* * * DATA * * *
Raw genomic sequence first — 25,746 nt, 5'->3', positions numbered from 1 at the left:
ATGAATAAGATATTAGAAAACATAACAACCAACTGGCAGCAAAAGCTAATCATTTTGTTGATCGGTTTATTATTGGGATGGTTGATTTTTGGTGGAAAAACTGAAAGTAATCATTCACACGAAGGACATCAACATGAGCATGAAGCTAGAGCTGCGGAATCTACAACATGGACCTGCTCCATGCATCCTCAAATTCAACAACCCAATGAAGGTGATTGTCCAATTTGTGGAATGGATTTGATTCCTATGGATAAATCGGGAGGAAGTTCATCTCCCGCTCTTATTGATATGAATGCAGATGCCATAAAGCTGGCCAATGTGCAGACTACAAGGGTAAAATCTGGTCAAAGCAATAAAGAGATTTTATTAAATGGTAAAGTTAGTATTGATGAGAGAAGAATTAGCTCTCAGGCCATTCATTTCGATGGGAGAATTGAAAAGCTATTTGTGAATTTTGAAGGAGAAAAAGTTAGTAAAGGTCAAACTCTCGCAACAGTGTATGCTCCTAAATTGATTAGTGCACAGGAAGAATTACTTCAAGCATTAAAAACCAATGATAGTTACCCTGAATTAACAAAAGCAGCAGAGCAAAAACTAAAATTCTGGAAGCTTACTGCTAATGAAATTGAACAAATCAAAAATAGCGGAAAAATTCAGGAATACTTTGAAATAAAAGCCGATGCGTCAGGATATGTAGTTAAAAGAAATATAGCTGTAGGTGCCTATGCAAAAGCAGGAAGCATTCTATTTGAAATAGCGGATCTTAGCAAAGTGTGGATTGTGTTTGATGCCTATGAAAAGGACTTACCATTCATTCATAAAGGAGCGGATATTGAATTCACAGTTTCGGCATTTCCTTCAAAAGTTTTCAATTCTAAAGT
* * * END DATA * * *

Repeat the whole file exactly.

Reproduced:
Raw genomic sequence first — 25,746 nt, 5'->3', positions numbered from 1 at the left:
ATGAATAAGATATTAGAAAACATAACAACCAACTGGCAGCAAAAGCTAATCATTTTGTTGATCGGTTTATTATTGGGATGGTTGATTTTTGGTGGAAAAACTGAAAGTAATCATTCACACGAAGGACATCAACATGAGCATGAAGCTAGAGCTGCGGAATCTACAACATGGACCTGCTCCATGCATCCTCAAATTCAACAACCCAATGAAGGTGATTGTCCAATTTGTGGAATGGATTTGATTCCTATGGATAAATCGGGAGGAAGTTCATCTCCCGCTCTTATTGATATGAATGCAGATGCCATAAAGCTGGCCAATGTGCAGACTACAAGGGTAAAATCTGGTCAAAGCAATAAAGAGATTTTATTAAATGGTAAAGTTAGTATTGATGAGAGAAGAATTAGCTCTCAGGCCATTCATTTCGATGGGAGAATTGAAAAGCTATTTGTGAATTTTGAAGGAGAAAAAGTTAGTAAAGGTCAAACTCTCGCAACAGTGTATGCTCCTAAATTGATTAGTGCACAGGAAGAATTACTTCAAGCATTAAAAACCAATGATAGTTACCCTGAATTAACAAAAGCAGCAGAGCAAAAACTAAAATTCTGGAAGCTTACTGCTAATGAAATTGAACAAATCAAAAATAGCGGAAAAATTCAGGAATACTTTGAAATAAAAGCCGATGCGTCAGGATATGTAGTTAAAAGAAATATAGCTGTAGGTGCCTATGCAAAAGCAGGAAGCATTCTATTTGAAATAGCGGATCTTAGCAAAGTGTGGATTGTGTTTGATGCCTATGAAAAGGACTTACCATTCATTCATAAAGGAGCGGATATTGAATTCACAGTTTCGGCATTTCCTTCAAAAGTTTTCAATTCTAAAGT